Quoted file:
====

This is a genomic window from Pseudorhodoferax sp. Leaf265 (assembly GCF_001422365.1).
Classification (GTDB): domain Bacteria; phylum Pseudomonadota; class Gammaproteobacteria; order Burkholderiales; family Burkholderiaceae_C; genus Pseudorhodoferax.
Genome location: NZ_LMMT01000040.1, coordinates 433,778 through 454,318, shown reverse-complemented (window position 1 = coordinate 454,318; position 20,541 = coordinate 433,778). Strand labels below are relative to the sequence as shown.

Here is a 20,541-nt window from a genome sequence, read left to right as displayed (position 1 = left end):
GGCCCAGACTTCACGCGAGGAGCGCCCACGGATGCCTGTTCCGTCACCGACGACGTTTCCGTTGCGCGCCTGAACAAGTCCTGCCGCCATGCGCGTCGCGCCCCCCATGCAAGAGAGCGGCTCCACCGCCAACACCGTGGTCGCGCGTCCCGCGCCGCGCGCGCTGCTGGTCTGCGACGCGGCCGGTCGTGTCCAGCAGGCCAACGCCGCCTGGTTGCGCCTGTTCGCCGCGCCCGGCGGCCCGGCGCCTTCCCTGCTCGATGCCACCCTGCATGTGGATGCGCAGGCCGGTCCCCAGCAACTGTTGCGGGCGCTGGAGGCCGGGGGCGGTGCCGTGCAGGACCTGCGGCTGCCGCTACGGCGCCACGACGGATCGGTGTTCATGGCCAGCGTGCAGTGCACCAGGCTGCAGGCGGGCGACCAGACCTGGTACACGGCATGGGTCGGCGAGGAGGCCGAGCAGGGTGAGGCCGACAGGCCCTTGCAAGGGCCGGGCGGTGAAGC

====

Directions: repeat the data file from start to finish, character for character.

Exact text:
This is a genomic window from Pseudorhodoferax sp. Leaf265 (assembly GCF_001422365.1).
Classification (GTDB): domain Bacteria; phylum Pseudomonadota; class Gammaproteobacteria; order Burkholderiales; family Burkholderiaceae_C; genus Pseudorhodoferax.
Genome location: NZ_LMMT01000040.1, coordinates 433,778 through 454,318, shown reverse-complemented (window position 1 = coordinate 454,318; position 20,541 = coordinate 433,778). Strand labels below are relative to the sequence as shown.

Here is a 20,541-nt window from a genome sequence, read left to right as displayed (position 1 = left end):
GGCCCAGACTTCACGCGAGGAGCGCCCACGGATGCCTGTTCCGTCACCGACGACGTTTCCGTTGCGCGCCTGAACAAGTCCTGCCGCCATGCGCGTCGCGCCCCCCATGCAAGAGAGCGGCTCCACCGCCAACACCGTGGTCGCGCGTCCCGCGCCGCGCGCGCTGCTGGTCTGCGACGCGGCCGGTCGTGTCCAGCAGGCCAACGCCGCCTGGTTGCGCCTGTTCGCCGCGCCCGGCGGCCCGGCGCCTTCCCTGCTCGATGCCACCCTGCATGTGGATGCGCAGGCCGGTCCCCAGCAACTGTTGCGGGCGCTGGAGGCCGGGGGCGGTGCCGTGCAGGACCTGCGGCTGCCGCTACGGCGCCACGACGGATCGGTGTTCATGGCCAGCGTGCAGTGCACCAGGCTGCAGGCGGGCGACCAGACCTGGTACACGGCATGGGTCGGCGAGGAGGCCGAGCAGGGTGAGGCCGACAGGCCCTTGCAAGGGCCGGGCGGTGAAGC